Have you come across someone who is deeply suspicious of others? Someone, who finds it difficult to confide in others, or holds grudges and finds it difficult to forgive. Although none of us can trust everyone around us. All of us face situations where we get suspicious. These are common personality traits. However, some people suffer from a specific personality disorder, due to which they display the above-mentioned traits. It is called paranoid personality disorder.
However, sometimes it gets difficult to distinguish if a person is suspicious in general or is suffering from this condition. This is especially crucial as it can affect a person’s daily life. It can also be difficult to seek medical help as those who have this disoder might find it difficult to confide in the doctor. Hence, to know more about it, Onlymyhealth spoke to Dr Jyoti Kapoor, Sr Consultant - Psychiatry, Paras Hospitals, Gurugram.
Explaining personality disorders in general, Dr Kapoor said that these are “characterised by maladaptive patterns of thinking, functioning and behaving, which causes significant problems in a person’s social, occupational and social life.” Hence, paranoid personality disorder, as the name suggests, manifests as a thought pattern that is largely “distrustful or paranoid.” Before delving into the distinction between general suspicion and paranoid personality disorder, let’s know some of its symptoms.
Symptoms Of Paranoid Personality Disorder
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- Pervasive distrust and suspicion of others
- Inability to confide in others due to unreasonable fear of being cheated on or harmed
- Tendency to blame others for insulting or deliberately causing harm in the absence of real evidence
- Tendency to read hidden meaning in innocent remarks
- Hold grudges and therefore have significantly disturbed relationships
How To Distinguish If A Person Is Suspicious In General Or Has Paranoid Personality Disorder?
According to Dr Kapoor, the disorder “tends to appear during adolescence or early adulthood and manifests a pervasive pattern of suspiciousness which is same in differed situations and with different people.” Often there is no justifiable reason to feel threatened or betrayed by others. Another person can very clearly notice the exaggerated belief.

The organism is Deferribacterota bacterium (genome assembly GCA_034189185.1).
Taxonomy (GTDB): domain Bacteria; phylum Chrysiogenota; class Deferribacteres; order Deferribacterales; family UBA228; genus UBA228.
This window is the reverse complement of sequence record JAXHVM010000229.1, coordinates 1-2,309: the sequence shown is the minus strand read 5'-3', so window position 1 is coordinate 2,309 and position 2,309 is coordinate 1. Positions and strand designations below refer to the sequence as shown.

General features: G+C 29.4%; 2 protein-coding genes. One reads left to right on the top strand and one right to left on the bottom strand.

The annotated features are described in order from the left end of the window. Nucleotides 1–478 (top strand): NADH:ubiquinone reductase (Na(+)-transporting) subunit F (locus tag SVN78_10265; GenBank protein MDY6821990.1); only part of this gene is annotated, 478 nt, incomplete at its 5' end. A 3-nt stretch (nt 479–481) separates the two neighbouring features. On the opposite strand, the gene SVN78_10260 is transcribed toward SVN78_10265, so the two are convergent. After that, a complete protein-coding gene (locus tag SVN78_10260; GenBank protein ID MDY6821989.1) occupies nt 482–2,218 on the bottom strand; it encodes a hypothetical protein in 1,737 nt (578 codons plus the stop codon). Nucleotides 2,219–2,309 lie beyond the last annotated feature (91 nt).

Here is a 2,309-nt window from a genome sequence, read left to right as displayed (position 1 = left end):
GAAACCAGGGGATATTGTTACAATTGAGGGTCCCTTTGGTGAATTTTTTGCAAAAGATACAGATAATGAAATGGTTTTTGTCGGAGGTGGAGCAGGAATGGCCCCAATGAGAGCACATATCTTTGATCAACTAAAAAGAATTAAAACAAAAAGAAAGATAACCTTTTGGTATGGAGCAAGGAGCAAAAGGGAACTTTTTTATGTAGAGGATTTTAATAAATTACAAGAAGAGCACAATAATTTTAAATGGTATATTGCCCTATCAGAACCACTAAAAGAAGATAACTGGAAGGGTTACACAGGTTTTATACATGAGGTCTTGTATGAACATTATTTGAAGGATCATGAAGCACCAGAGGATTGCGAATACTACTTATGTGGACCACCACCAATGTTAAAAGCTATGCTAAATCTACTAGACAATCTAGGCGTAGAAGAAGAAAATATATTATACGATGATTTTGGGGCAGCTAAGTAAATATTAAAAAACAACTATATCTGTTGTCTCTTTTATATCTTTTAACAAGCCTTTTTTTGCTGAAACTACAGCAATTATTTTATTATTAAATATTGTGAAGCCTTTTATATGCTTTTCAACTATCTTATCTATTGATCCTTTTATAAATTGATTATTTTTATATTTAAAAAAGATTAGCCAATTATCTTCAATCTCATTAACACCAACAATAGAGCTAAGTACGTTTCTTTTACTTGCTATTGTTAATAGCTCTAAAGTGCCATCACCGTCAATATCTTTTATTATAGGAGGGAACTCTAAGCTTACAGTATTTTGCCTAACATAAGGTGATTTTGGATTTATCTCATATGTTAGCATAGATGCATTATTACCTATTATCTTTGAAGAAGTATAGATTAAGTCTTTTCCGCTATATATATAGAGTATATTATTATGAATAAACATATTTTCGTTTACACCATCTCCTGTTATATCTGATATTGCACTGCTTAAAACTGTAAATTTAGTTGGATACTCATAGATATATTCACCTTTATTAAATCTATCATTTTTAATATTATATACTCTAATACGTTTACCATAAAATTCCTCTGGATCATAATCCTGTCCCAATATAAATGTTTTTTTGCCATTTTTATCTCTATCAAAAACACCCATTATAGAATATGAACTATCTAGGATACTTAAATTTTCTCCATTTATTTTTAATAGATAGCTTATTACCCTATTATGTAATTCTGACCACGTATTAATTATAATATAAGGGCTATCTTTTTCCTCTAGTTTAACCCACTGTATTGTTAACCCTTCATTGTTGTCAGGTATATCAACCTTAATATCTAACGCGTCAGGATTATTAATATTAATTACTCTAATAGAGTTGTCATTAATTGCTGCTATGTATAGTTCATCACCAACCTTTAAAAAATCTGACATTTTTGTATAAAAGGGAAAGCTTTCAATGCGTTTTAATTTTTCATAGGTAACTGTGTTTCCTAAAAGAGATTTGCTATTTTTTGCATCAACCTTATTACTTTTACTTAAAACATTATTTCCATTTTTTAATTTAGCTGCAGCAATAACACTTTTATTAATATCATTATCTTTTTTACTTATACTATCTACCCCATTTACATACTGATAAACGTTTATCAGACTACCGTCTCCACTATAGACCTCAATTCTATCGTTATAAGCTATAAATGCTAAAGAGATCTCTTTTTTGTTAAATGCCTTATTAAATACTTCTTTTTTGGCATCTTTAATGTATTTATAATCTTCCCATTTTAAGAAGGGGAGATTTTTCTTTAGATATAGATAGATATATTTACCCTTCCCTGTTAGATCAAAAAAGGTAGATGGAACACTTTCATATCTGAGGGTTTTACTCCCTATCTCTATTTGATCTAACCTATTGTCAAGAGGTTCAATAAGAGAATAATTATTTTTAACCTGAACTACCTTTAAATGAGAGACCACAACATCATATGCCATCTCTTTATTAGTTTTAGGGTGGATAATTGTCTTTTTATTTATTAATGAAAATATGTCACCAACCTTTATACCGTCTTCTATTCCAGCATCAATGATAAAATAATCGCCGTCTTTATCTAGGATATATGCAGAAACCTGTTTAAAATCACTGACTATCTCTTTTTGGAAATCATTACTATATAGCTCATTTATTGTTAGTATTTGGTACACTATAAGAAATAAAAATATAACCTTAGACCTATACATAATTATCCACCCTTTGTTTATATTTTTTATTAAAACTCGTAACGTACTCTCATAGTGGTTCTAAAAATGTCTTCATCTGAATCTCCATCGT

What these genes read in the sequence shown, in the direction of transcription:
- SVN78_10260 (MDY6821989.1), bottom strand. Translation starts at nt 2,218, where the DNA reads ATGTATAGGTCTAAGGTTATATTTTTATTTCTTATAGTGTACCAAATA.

On the other hand, most of us get suspicious in scenarios that are threatening or if we were harmed by someone in the recent past. Thus, such suspicious tendency is just circumstantial and goes away when evidence to the contrary is produced. It also automatically dissipates over time.
Reasons Behind Paranoid Personality Disorder
Personality disorders arise from a combination of biological and psychological factors. Here are some of the possible reasons behind this disorder:
- It’s common among those whose close relatives suffer from schizophrenia or delusional disorders.
- Physical or emotional trauma during childhood.
- Substance disorders especially long term abuse of alcohol
- It’s more common in men as compared to women.
How Is A Person’s Day-To-Day Life Affected?
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A person’s day-to-day life is impacted. Here’s how:
- Those with this disorder are often anxious and stressed out.
- They are unable to confide in others and therefore feel lonely and victimised.
- They can get aggressive, which further complicates their social interactions.
- They may often turn to alcohol or other drugs to relax as they are unable to do so otherwise, which further worsens symptoms of paranoia and mood swings.
Is It A Rare Disorder Or Is Rarely Talked About?
People with personality disorders often don’t seek medical help as they think they do not need it. It’s often diagnosed when the personality issues cause other major psychiatric illnesses like anxiety or mood disorders. Still, paranoid personality disorders are most common among diagnosed personality disorder cases with an estimated prevalence rate of 2.4% to 4.4%, Dr Kapoor said.
What Is The Treatment Like?
Earlier diagnosis is crucial to ensure treatment. Symptoms can be noticed by family members, peers, and even teachers, in the case of an adolescent child. The treatment, in general, depends on the severity of the disorder and comorbidity conditions. Psychotherapy is the primary treatment. Medicines can also be prescribed.
(With inputs from Dr Jyoti Kapoor, Sr Consultant - Psychiatry, Paras Hospitals, Gurugram)